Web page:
Did you know that Igor Sechin allegedly worked with the famous arms dealer Viktor Bout back in Mozambique in the 1980s? Neither did I, but you probably already know we have been watching all these orders coming for more Russian tanks from Venezuela’s Hugo Chavez while at the same time more and more FARC links to Caracas are surfacing. It’s just so strange to think that the key individual who somehow allegedly ties together Russian weapons to the Venezuelans and then onward to FARC is in a Thai jail, where, apparently, the authorities are under the impression that FARC is not even a terrorist organization but rather a political party. According to this editorial in the Washington Post, the Russian government have been pushing the Thais very hard not to extradite Bout to the United States, where his trial could spill some serious secrets. In fact, he stands a good chance of being set free, as Thai judges seem to respond well to offers of cheap oil, fighter jets, and the classic, straight up bribe.
At any rate, here is a beginner’s guide from Ariel Cohen and Owen B. Graham in the Washington Times:
The framework for the arms deal was partially laid during Russian deputy premier and energy czar Igor Sechin’s visit to Caracas in July. During Mr. Sechin’s trip, a number of wide-ranging cooperation accords covering energy, military and agricultural cooperation were signed. Mr. Sechin’s trip was intended to prepare the ground for Mr. Chavez’s upcoming visit to Moscow.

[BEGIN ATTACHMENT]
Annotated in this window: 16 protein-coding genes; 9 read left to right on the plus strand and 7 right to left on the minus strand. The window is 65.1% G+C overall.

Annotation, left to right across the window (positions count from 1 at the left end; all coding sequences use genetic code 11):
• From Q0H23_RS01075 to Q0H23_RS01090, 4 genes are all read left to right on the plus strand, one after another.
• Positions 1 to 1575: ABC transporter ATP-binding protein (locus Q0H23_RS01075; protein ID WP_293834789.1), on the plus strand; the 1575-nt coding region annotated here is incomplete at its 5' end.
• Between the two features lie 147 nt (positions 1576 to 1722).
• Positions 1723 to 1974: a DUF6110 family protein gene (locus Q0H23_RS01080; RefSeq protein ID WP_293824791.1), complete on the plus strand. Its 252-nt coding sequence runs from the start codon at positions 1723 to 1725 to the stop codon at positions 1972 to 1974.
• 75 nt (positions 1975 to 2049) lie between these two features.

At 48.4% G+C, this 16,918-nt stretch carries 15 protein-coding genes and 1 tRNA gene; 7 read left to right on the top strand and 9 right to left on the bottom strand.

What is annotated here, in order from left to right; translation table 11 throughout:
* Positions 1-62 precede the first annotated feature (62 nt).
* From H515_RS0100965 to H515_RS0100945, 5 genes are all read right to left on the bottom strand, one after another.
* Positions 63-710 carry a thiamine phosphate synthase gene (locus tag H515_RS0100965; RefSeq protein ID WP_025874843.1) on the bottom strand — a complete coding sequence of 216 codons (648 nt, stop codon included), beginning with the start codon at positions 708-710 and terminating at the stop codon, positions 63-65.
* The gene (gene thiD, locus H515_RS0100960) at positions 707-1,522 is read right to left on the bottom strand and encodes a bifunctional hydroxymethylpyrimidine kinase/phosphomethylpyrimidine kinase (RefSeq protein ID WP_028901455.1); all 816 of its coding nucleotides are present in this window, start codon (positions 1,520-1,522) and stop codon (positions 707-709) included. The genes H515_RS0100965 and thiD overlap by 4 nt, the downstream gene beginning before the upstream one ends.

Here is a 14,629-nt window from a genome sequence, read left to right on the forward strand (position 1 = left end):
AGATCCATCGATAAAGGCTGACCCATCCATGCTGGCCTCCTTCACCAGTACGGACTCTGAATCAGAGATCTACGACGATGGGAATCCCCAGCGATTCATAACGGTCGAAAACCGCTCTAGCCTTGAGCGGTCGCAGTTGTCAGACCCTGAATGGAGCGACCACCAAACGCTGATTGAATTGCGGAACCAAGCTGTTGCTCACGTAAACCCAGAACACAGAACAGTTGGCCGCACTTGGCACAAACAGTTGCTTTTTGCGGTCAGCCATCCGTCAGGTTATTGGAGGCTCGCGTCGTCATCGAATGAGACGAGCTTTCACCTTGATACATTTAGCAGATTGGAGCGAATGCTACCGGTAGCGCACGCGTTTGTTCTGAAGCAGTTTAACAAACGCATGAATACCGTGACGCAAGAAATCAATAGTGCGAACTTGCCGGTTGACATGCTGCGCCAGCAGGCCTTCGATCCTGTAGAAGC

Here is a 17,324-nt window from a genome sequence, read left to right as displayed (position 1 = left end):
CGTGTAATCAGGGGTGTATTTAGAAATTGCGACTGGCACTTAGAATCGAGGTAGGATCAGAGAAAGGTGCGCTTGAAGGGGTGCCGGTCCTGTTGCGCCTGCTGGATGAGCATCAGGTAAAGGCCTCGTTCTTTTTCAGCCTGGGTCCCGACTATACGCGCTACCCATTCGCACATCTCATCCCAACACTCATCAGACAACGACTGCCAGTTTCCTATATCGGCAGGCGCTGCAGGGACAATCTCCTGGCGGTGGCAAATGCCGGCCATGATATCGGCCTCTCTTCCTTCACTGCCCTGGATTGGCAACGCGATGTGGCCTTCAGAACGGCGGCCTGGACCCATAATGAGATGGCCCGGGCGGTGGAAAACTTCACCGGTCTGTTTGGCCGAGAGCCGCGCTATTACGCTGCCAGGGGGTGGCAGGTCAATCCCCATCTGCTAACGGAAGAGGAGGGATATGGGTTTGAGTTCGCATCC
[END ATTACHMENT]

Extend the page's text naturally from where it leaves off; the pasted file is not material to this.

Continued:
Mr. Sechin, the head of the siloviki (men of power), has emerged as Russia’s point man on global energy geopolitics. He graduated from Leningrad State University (Vladimir Putin’s alma mater) in 1984 as a linguist in Portuguese and French. In the 1980s, Mr. Sechin worked in Mozambique and in Angola, officially as an interpreter, but according to numerous intelligence sources, he was a Glavnoye Razvedyvatel’noye Upravleniye (GRU) officer there.
Geopolitical information service Stratfor claims that Mr.Sechin was “the USSR’s point man for weapons smuggling to much of LatinAmerica and the Middle East.” He reportedly served with well-knowninternational arms dealer Viktor Bout in Mozambique in the 1980s.
Russia uses arms sales to gain friends and influencegovernments. Weapons are a key component of the Kremlin’s relationshipwith Venezuela. This deal builds on previous arms sales worth $4.4billion signed between 2005 and 2007, which included advanced Sukhoifighter jets, combat helicopters, and 100,000 Kalashnikov rifles, plusa whole factory to produce more.
Besides capitalizing on arms and energy as foreign-policytools, Venezuelan and Russian leaders are among the trendsetters in thedemocracy rollback taking place since the late 1990s. The rulers ofRussia and Venezuela are increasingly rejecting civil society, muzzlingor manipulating the media, and narrowing political space in theirrespective countries. Recently, Mr. Chavez cracked down on oppositionradio stations. Both governments have mounted sustained attacks on therule of law, and limited market access to keep out international energycompanies.
Their statist efforts are excessively strengthening the state,limiting political freedoms, expanding geopolitical clout, andthreatening American friends. It may be time for the State Departmentto declare Venezuela a terrorist-sponsoring state. Both Russia andVenezuela are among Iran’s principal supporters and have contacts withHezbollah and Hamas.